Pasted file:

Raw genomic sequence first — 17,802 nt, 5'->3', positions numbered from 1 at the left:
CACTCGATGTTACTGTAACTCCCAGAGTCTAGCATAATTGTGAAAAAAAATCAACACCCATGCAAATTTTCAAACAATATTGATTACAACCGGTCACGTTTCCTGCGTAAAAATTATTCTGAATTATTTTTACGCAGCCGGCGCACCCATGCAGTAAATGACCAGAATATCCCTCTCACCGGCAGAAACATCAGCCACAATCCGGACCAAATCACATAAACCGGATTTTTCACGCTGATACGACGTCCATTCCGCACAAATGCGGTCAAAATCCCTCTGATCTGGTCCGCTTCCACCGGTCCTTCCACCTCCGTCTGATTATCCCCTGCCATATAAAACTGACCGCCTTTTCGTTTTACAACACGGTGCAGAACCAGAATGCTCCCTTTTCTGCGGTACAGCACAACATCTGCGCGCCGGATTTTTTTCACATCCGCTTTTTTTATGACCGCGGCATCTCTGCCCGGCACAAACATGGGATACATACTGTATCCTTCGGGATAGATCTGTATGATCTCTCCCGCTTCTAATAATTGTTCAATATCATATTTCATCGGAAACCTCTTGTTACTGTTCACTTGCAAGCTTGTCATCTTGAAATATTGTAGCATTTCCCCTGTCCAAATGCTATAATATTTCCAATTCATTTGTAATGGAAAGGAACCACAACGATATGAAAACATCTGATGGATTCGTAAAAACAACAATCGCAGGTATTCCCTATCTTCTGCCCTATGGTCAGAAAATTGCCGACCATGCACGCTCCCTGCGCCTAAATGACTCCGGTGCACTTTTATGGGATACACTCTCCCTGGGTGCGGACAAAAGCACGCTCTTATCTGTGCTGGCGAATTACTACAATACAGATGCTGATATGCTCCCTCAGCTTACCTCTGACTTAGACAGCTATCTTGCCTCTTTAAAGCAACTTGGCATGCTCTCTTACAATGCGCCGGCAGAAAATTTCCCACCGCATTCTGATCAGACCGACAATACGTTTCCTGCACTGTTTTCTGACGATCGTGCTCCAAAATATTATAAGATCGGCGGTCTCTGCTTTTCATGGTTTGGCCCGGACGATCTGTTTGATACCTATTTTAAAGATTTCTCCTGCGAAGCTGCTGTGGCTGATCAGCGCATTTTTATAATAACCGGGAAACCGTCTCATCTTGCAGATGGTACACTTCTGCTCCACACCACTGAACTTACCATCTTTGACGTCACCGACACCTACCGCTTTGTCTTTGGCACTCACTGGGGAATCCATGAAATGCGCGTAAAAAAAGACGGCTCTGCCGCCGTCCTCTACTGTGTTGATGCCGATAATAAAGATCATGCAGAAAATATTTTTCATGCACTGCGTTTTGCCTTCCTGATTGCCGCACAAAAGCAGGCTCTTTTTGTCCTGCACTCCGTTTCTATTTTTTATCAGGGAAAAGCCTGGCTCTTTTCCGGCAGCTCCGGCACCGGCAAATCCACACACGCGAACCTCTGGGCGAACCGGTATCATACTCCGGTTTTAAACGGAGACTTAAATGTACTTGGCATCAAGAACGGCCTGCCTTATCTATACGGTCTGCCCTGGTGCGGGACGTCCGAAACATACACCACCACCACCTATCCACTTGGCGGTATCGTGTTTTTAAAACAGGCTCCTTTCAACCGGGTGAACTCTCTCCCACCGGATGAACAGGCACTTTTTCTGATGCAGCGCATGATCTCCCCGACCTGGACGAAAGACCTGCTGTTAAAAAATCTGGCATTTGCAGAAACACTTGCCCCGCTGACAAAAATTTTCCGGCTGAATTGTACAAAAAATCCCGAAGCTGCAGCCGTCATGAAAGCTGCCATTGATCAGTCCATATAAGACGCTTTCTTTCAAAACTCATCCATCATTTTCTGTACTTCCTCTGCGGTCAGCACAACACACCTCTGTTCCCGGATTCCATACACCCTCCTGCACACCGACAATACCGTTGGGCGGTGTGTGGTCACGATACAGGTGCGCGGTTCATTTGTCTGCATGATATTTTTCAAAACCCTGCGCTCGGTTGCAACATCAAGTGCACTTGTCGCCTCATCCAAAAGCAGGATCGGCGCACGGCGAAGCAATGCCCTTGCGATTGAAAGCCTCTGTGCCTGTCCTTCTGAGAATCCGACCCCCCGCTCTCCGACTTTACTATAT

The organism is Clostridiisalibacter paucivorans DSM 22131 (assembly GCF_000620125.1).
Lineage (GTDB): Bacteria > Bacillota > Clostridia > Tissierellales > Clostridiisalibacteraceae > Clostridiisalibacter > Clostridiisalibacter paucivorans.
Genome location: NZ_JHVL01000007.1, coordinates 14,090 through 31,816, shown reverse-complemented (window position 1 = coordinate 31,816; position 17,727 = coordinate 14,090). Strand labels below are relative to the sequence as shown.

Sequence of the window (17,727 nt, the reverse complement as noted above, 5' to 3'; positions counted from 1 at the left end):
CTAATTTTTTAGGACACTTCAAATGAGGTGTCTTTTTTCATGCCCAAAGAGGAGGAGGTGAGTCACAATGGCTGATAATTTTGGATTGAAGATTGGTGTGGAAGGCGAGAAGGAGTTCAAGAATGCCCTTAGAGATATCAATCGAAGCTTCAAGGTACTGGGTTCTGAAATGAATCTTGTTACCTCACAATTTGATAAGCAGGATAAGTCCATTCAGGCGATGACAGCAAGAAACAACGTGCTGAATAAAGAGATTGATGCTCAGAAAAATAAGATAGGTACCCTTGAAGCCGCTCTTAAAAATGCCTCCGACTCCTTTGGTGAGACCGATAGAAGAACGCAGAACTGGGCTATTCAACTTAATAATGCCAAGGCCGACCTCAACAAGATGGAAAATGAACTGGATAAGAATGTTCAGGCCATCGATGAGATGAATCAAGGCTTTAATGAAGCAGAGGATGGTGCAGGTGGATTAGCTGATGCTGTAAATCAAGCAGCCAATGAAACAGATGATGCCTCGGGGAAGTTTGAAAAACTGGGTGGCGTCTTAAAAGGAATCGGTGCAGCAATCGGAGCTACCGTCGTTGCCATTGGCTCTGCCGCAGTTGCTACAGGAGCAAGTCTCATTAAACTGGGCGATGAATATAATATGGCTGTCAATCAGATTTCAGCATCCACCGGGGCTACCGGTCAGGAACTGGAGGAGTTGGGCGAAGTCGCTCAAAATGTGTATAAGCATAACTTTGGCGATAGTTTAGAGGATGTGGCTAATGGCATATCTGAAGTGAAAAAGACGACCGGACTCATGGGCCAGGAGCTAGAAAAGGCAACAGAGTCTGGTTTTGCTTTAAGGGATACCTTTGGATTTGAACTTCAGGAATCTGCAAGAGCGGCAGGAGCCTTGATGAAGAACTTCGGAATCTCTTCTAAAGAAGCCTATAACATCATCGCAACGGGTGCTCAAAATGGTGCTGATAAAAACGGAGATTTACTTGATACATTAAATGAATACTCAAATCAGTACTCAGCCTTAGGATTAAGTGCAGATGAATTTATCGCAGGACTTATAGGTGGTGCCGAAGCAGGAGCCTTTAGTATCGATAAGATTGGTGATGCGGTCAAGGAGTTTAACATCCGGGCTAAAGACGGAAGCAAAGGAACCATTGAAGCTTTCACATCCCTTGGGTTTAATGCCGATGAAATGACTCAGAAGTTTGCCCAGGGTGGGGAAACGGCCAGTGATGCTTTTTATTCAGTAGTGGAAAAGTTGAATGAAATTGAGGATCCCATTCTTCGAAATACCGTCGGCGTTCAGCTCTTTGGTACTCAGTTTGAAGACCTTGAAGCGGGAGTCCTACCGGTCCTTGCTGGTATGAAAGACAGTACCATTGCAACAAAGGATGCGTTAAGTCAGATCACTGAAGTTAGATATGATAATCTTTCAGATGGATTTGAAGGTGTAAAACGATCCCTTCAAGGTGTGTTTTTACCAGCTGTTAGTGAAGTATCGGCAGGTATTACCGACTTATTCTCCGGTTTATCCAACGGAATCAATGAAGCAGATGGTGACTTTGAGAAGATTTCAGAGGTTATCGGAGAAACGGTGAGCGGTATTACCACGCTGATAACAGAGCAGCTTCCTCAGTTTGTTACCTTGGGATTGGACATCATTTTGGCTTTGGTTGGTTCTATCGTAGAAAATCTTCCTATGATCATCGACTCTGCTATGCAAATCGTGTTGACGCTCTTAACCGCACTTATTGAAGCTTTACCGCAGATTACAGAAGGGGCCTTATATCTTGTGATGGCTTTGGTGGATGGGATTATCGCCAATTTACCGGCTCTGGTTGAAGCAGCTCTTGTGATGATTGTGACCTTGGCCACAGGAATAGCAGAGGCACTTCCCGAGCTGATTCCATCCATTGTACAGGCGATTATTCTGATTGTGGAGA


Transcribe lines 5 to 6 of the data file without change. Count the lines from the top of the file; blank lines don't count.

Genome location: NZ_JHVL01000007.1, coordinates 14,090 through 31,816, shown reverse-complemented (window position 1 = coordinate 31,816; position 17,727 = coordinate 14,090). Strand labels below are relative to the sequence as shown.

Sequence of the window (17,727 nt, the reverse complement as noted above, 5' to 3'; positions counted from 1 at the left end):